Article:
Mum discovers she has brain tumour after forgetting why she was shopping

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Sara Wells was diagnosed after she couldn’t remember what she went into her local supermarket for

A mum discovered she was living with brain cancer after forgetting why she was shopping at a supermarket.

Sam Wells, 48, went into her local store in 2019 but could not remember what she went in for. After later developing a flicker in her eye, the mum-of-two sought medical help after fearing she may have suffered a mini stroke.

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She went to Royal Stoke University Hospital where she underwent an MRI scan, and was told that she had a mass on her brain. Shortly after, the 48-year-old, from Penkridge, Staffordshire, was diagnosed with grade 3 anaplastic astrocytoma and has since undergone surgery, 33 sessions of radiotherapy and a year of chemotherapy. She says her condition is incurable but hopes that the tumour will “stay stable”.

Sam Wells discovered she had a brain tumour after forgetting why she was shopping (Photo: Brain Tumour Research / SWNS)Sam Wells discovered she had a brain tumour after forgetting why she was shopping (Photo: Brain Tumour Research / SWNS)
Sam Wells discovered she had a brain tumour after forgetting why she was shopping (Photo: Brain Tumour Research / SWNS) | Brain Tumour Research / SWNS

Ms Wells, who works for the NHS as a specialist nursery nurse, said: “I had no idea what having a brain tumour meant. From that point everything was rushed.

“I wasn’t allowed to drive and had to call my husband and tell him the news. Next thing, I was having surgery where I had about 70% of the mass removed. I came out with 48 staples in my head after which I was referred to an oncologist who confirmed the mass was cancer.

“Everyone copes differently when faced with something so huge. For me and my family, we know there may not be a long future, so we feel encouraged to live in the present. It’s not about creating bucket lists but about living in each moment we get to spend together.”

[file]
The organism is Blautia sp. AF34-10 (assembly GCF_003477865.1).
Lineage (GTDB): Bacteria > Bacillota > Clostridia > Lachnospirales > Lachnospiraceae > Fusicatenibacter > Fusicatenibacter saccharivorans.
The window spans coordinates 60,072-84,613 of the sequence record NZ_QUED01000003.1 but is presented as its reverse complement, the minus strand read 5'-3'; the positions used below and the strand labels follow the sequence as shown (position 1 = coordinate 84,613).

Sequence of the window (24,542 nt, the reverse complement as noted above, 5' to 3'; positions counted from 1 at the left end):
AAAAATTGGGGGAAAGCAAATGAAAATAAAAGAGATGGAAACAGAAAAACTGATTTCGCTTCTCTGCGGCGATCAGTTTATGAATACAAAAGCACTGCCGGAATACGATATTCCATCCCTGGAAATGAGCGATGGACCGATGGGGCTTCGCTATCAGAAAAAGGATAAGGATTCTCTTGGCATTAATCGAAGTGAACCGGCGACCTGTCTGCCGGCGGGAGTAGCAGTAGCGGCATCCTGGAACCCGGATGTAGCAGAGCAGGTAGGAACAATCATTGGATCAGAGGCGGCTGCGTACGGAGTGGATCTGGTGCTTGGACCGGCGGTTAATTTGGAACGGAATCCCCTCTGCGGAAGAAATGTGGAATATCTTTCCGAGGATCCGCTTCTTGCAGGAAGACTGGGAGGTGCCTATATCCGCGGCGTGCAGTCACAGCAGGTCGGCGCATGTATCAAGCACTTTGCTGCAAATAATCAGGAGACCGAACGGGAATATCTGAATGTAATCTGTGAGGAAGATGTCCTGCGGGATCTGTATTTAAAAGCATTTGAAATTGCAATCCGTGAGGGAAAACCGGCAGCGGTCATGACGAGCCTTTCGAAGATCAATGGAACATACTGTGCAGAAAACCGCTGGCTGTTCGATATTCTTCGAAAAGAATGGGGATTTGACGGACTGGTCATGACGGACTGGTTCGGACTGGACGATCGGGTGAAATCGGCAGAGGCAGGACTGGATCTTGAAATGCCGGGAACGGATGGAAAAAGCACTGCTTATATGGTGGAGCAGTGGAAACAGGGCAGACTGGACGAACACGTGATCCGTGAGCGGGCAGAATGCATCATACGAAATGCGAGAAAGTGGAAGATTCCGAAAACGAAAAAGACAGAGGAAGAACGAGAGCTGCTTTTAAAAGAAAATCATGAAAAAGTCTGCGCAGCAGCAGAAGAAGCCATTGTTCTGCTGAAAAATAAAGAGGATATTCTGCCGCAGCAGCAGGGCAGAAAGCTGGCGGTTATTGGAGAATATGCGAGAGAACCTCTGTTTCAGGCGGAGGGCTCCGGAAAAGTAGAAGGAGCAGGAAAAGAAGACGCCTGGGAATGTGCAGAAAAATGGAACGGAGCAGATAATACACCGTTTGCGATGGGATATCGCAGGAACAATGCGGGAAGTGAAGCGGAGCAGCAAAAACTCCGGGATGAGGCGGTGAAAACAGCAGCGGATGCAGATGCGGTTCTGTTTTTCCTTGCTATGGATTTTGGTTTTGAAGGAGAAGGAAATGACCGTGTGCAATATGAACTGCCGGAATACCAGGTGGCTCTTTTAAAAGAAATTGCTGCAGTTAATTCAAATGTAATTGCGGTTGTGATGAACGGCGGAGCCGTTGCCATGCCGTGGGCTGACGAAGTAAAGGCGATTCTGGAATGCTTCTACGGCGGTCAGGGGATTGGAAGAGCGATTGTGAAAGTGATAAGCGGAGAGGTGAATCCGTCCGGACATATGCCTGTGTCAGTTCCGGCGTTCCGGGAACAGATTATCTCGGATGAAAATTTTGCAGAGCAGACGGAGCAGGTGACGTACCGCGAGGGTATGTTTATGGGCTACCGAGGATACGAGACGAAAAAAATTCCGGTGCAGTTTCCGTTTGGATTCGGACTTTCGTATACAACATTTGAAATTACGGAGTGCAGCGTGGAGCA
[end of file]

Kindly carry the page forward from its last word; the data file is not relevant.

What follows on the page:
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Sam Wells on the radiotherapy table (Photo: Brain Tumour Research / SWNS)Sam Wells on the radiotherapy table (Photo: Brain Tumour Research / SWNS)
Sam Wells on the radiotherapy table (Photo: Brain Tumour Research / SWNS) | Brain Tumour Research / SWNS

Ms Wells now has regular scans to monitor the remainder of the tumour and has to take life-long anti-seizure medication.

But she is refusing to let the ongoing treatment stop her in her tracks and is planning to run a month-long marathon challenge this month, alongside her daughter Megan, in aid of Brain Tumour Research.

The Jog 26.2 Miles in May challenge, which is now in its third year, raises vital funds to help find a cure for brain tumours. She has launched a Facebook page to help raise funds for the cause and has set a fundraising goal of £500.

Sam Wells is running a month-long marathon challenge with her daughter Megan (Photo: Brain Tumour Research / SWNS)Sam Wells is running a month-long marathon challenge with her daughter Megan (Photo: Brain Tumour Research / SWNS)
Sam Wells is running a month-long marathon challenge with her daughter Megan (Photo: Brain Tumour Research / SWNS) | Brain Tumour Research / SWNS

She added: “I’ve got a decent walking pace but I’m not a runner. So far it’s been good to get out and I’ve completed seven miles. I have had amazing support from my teenage daughter, Megan, who is doing it with me alongside Woody, our Labrador-spaniel cross.”

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Brain Tumour Research funds sustainable research at dedicated centres in the UK. It also campaigns for the government and the larger cancer charities to invest more in research into brain tumours, which kill more children and adults under the age of 40 than any other cancer.

Mel Tiley, community development manager at Brain Tumour Research said: “We’re extremely grateful to Sam for sharing her story and signing up to support the charity with an epic month-long challenge. Her willingness to share her story to raise awareness will help us in our vision to find a cure for all types of brain tumours.”

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